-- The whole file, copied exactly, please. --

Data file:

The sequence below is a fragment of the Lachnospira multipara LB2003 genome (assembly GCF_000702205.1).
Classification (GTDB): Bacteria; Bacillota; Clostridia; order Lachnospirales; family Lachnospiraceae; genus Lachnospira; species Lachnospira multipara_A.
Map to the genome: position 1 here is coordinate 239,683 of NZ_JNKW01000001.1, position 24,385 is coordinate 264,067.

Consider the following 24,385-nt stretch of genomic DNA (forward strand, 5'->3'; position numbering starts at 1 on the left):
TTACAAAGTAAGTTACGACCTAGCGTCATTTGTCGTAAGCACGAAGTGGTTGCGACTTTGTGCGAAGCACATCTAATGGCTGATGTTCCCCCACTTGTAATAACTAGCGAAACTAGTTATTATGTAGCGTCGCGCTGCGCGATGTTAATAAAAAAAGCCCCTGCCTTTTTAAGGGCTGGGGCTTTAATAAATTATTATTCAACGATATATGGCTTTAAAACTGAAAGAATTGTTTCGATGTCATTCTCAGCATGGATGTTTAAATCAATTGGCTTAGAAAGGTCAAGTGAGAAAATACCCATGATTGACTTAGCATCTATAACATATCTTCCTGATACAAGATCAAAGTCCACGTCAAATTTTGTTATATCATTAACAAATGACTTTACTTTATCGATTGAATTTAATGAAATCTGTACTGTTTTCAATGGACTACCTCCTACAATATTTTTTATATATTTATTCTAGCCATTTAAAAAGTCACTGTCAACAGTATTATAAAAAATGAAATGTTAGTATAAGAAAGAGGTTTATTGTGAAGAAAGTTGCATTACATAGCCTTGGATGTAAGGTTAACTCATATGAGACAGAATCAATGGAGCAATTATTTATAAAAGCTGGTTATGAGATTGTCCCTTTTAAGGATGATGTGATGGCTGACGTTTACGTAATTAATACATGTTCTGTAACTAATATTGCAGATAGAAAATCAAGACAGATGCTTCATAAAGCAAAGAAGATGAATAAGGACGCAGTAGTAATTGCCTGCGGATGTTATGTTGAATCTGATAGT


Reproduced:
The sequence below is a fragment of the Lachnospira multipara LB2003 genome (assembly GCF_000702205.1).
Classification (GTDB): Bacteria; Bacillota; Clostridia; order Lachnospirales; family Lachnospiraceae; genus Lachnospira; species Lachnospira multipara_A.
Map to the genome: position 1 here is coordinate 239,683 of NZ_JNKW01000001.1, position 24,385 is coordinate 264,067.

Consider the following 24,385-nt stretch of genomic DNA (forward strand, 5'->3'; position numbering starts at 1 on the left):
TTACAAAGTAAGTTACGACCTAGCGTCATTTGTCGTAAGCACGAAGTGGTTGCGACTTTGTGCGAAGCACATCTAATGGCTGATGTTCCCCCACTTGTAATAACTAGCGAAACTAGTTATTATGTAGCGTCGCGCTGCGCGATGTTAATAAAAAAAGCCCCTGCCTTTTTAAGGGCTGGGGCTTTAATAAATTATTATTCAACGATATATGGCTTTAAAACTGAAAGAATTGTTTCGATGTCATTCTCAGCATGGATGTTTAAATCAATTGGCTTAGAAAGGTCAAGTGAGAAAATACCCATGATTGACTTAGCATCTATAACATATCTTCCTGATACAAGATCAAAGTCCACGTCAAATTTTGTTATATCATTAACAAATGACTTTACTTTATCGATTGAATTTAATGAAATCTGTACTGTTTTCAATGGACTACCTCCTACAATATTTTTTATATATTTATTCTAGCCATTTAAAAAGTCACTGTCAACAGTATTATAAAAAATGAAATGTTAGTATAAGAAAGAGGTTTATTGTGAAGAAAGTTGCATTACATAGCCTTGGATGTAAGGTTAACTCATATGAGACAGAATCAATGGAGCAATTATTTATAAAAGCTGGTTATGAGATTGTCCCTTTTAAGGATGATGTGATGGCTGACGTTTACGTAATTAATACATGTTCTGTAACTAATATTGCAGATAGAAAATCAAGACAGATGCTTCATAAAGCAAAGAAGATGAATAAGGACGCAGTAGTAATTGCCTGCGGATGTTATGTTGAATCTGATAGT